- The biography of the Prophet and Islamic history.
Mujaddids can include prominent scholars, pious rulers and military commanders.
The reformers in IslamEdit
There is no formal mechanism for designating a mujaddid. The persons of this list are claimed to be Mujaddid.
1th Century AHEdit
- Al-Hasan al-Basri (21–110 A.H./642–728 A.D.)
- Umar ibn Abd al-Aziz (63–101 A.H./682–720 A.D.)
- Abu Hanifah (80–150 A.H./702–772 A.D.)
- Malik ibn Anas (93–179 A.H./711–795 A.D.)
2th Century AHEdit
- Muhammad ibn Idris al-Shafi'i (150–204 A.H./767–820 A.D.)
- Ahmad ibn Hanbal (164–241 A.H./781–855 A.D.)
3th Century AHEdit
- Abu al-Hasan al-Ash'ari (260–324 A.H./873–935 A.D.)
- Abu Mansur al-Maturidi (238–333 A.H./852–944 A.D.)
- Abu Ja'far al-Tahawi (239–321 A.H./853–933 A.D.)
- Ibn Surayj (249–306 A.H./864–918 A.D.)
4th Century AHEdit
- Abu Bakr al-Baqillani (338–403 A.H./950–1013 A.D.)
- Ibn Furak (330–406 A.H./941–1015 A.D.)
- Al-Hakim al-Nishapuri (321–405 A.H./933–1014 A.D.)
- Abu Hamid al-Isfarayini (344–406 A.H./955–1015 A.D.)
- Abu al-Tayyib Sahl al-Sa'luki (000–404 A.H./000–1013/14 A.D.)
- Ibn Hazm al-Andalusi (384–456 A.H./994–1064 A.D.)
- Abu al-Ma'ali al-Juwayni (419–478 A.H./1028–1085 A.D.)
5th Century AHEdit
- Abu Hamid al-Ghazali (450–505 A.H./1058–1111 A.D.)
- Ibn al-Jawzi (509/510–597 A.H./1116–1201 A.D.)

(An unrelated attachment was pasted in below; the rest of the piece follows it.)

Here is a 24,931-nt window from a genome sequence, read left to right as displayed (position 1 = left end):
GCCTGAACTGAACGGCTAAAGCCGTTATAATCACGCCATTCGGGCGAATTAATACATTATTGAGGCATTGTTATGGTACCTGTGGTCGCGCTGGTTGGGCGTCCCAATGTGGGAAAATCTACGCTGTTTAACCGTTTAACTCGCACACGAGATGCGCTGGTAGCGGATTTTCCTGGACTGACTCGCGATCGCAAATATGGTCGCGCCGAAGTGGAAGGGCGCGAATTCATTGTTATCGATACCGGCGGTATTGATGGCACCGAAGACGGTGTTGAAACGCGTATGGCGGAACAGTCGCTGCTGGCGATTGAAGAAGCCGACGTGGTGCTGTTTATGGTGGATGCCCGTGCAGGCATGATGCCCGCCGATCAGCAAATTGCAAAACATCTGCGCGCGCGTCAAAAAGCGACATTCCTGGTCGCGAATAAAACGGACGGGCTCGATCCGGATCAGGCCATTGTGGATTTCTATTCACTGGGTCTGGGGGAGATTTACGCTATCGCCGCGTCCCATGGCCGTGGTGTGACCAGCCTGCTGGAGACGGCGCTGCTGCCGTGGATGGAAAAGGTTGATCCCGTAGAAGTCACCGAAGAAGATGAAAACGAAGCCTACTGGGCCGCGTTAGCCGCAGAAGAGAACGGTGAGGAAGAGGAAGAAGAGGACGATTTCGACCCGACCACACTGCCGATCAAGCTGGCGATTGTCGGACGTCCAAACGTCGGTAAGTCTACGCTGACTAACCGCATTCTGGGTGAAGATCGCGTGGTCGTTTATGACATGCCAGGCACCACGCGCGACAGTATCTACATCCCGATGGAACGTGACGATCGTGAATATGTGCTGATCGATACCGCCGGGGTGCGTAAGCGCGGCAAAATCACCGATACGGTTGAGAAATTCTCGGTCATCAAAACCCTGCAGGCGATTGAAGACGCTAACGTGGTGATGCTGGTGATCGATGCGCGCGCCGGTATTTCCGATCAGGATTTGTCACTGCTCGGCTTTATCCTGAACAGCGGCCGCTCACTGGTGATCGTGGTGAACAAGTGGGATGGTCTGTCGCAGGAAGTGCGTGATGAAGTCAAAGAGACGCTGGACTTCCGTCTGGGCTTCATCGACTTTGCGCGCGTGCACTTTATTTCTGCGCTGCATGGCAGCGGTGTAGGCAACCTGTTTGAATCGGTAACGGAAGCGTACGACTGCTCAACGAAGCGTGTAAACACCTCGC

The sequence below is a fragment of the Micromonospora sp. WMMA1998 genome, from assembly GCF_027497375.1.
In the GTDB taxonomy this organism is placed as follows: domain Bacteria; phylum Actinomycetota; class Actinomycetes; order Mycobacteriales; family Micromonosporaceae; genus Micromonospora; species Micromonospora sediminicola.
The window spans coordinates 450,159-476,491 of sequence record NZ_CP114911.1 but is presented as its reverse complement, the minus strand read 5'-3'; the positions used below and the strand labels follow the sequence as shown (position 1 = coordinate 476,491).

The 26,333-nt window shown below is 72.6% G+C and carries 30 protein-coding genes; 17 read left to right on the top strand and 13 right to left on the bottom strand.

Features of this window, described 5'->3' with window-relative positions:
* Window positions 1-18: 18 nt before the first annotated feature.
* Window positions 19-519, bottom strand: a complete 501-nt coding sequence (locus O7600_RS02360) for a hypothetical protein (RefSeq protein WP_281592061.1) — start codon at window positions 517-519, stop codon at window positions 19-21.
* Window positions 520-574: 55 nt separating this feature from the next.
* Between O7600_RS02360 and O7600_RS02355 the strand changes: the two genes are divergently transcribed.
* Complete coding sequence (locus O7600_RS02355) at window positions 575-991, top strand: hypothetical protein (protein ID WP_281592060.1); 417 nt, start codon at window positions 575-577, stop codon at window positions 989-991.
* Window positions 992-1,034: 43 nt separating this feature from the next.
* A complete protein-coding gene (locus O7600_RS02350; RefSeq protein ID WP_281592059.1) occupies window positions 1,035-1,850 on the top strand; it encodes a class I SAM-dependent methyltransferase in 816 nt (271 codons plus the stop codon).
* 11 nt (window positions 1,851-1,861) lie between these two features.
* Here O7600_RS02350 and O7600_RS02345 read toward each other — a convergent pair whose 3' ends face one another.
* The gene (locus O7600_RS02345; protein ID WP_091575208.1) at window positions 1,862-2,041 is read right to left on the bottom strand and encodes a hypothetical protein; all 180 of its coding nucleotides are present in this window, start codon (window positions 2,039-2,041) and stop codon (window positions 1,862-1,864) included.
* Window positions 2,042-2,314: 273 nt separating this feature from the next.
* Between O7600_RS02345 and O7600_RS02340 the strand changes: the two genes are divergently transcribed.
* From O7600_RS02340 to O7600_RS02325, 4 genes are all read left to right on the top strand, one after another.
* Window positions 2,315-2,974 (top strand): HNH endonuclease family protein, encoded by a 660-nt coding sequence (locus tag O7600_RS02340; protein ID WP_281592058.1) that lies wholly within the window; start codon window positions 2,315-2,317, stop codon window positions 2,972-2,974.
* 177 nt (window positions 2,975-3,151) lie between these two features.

- Ahmad al-Rifa'i (512–578 A.H./1118–1182 A.D.)
6th Century AHEdit
- Fakhr al-Din al-Razi (543/44–606 A.H./1149–1209 A.D.)
- Abu al-Qasim al-Rafi'i (555–623 A.H./1160–1226 A.D.)
- Al-Baydawi (000–685 A.H./000–1286 A.D.)
- Al-'Izz ibn 'Abd al-Salam (577–660 A.H./1181/82–1262 A.D.)
7th Century AHEdit
- Ibn Daqiq al-'ld (625–702 A.H./1228–1302 A.D.)
- Ibn 'Ata' Allah al-Sakandari (658–709 A.H./1259–1309 A.D.)
- Ibn Battuta (703–779 A.H./1304–1377 A.D.)
- Abu Ishaq al-Shatibi (720–790 A.H./1320–1388 A.D.)
- Al-Taftazani (722–793 A.H./1322–1390 A.D.)
8th Century AHEdit
- Siraj al-Din al-Bulqini (724-805 A.H./1324-1403 A.D.)
- Zain al-Din al-'Iraqi (725-806 A.H./1325-1404 A.D.)
- Ibn Khaldun (732-808 A.H./1332-1406 A.D.)
9th Century AHEdit
- Jalal al-Din al-Suyuti (849–911 A.H./1445–1505 A.D.)
- Zakariyya al-Ansari (823–926 A.H./1420–1520 A.D.)
- 'Abd al-Wahhab al-Sha'rani (898–973 A.H./1493–1565 A.D.)
10th Century AHEdit
- Shams al-Din al-Ramli (919–1004 A.H./1513–1596 A.D.)
- Khayr al-Din al-Ramli (993–1081 A.H./1585–1671 A.D.)
- Ahmad Sirhindi (971–1034 A.H./1564–1624 A.D.)
11th Century AHEdit
- Aurangzeb (1068–1118 A.H./1658–1707 A.D.)
- 'Abdallah ibn 'Alawi al-Haddad (1044–1132 A.H./1634–1719 A.D.)
- Shah Waliullah Dehlawi (1114–1176 A.H./1703–1762 A.D.)
12th Century AHEdit
- Murtada al-Zabidi (1145–1205 A.H./1732–1791 A.D.)
- Ahmad ibn 'Ajiba (1160–1224 A.H./1747–1809 A.D.)
- Shah Abdul Aziz Dehlawi (1159–1239 A.H./1746–1824 A.D.)